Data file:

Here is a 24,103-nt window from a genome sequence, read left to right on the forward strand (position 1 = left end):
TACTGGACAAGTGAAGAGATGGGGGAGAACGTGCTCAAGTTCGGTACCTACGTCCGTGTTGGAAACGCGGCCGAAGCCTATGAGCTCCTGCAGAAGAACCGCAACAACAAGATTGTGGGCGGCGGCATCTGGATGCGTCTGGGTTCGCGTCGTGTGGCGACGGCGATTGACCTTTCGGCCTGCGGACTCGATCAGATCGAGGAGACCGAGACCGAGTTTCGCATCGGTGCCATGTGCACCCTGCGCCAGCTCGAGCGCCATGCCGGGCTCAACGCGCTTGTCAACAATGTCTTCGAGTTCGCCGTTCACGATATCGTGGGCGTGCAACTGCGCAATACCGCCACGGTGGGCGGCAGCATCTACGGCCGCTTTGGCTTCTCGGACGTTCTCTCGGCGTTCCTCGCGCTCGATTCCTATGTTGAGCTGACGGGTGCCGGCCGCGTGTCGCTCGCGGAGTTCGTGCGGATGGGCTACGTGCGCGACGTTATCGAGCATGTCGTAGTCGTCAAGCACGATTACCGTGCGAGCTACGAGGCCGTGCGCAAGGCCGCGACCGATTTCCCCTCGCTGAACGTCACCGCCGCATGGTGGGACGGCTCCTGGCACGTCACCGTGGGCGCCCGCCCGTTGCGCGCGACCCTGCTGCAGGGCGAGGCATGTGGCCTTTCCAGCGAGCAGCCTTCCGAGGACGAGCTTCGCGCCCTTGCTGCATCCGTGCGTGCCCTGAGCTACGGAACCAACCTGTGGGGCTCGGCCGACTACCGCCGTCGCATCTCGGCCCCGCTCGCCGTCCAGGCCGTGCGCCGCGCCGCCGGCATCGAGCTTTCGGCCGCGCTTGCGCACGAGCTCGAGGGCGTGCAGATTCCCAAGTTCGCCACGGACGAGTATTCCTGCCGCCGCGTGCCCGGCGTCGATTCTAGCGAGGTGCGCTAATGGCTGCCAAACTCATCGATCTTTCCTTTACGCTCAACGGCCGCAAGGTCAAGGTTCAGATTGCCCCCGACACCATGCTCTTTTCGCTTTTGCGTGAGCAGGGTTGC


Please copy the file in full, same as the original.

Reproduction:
Here is a 24,103-nt window from a genome sequence, read left to right on the forward strand (position 1 = left end):
TACTGGACAAGTGAAGAGATGGGGGAGAACGTGCTCAAGTTCGGTACCTACGTCCGTGTTGGAAACGCGGCCGAAGCCTATGAGCTCCTGCAGAAGAACCGCAACAACAAGATTGTGGGCGGCGGCATCTGGATGCGTCTGGGTTCGCGTCGTGTGGCGACGGCGATTGACCTTTCGGCCTGCGGACTCGATCAGATCGAGGAGACCGAGACCGAGTTTCGCATCGGTGCCATGTGCACCCTGCGCCAGCTCGAGCGCCATGCCGGGCTCAACGCGCTTGTCAACAATGTCTTCGAGTTCGCCGTTCACGATATCGTGGGCGTGCAACTGCGCAATACCGCCACGGTGGGCGGCAGCATCTACGGCCGCTTTGGCTTCTCGGACGTTCTCTCGGCGTTCCTCGCGCTCGATTCCTATGTTGAGCTGACGGGTGCCGGCCGCGTGTCGCTCGCGGAGTTCGTGCGGATGGGCTACGTGCGCGACGTTATCGAGCATGTCGTAGTCGTCAAGCACGATTACCGTGCGAGCTACGAGGCCGTGCGCAAGGCCGCGACCGATTTCCCCTCGCTGAACGTCACCGCCGCATGGTGGGACGGCTCCTGGCACGTCACCGTGGGCGCCCGCCCGTTGCGCGCGACCCTGCTGCAGGGCGAGGCATGTGGCCTTTCCAGCGAGCAGCCTTCCGAGGACGAGCTTCGCGCCCTTGCTGCATCCGTGCGTGCCCTGAGCTACGGAACCAACCTGTGGGGCTCGGCCGACTACCGCCGTCGCATCTCGGCCCCGCTCGCCGTCCAGGCCGTGCGCCGCGCCGCCGGCATCGAGCTTTCGGCCGCGCTTGCGCACGAGCTCGAGGGCGTGCAGATTCCCAAGTTCGCCACGGACGAGTATTCCTGCCGCCGCGTGCCCGGCGTCGATTCTAGCGAGGTGCGCTAATGGCTGCCAAACTCATCGATCTTTCCTTTACGCTCAACGGCCGCAAGGTCAAGGTTCAGATTGCCCCCGACACCATGCTCTTTTCGCTTTTGCGTGAGCAGGGTTGC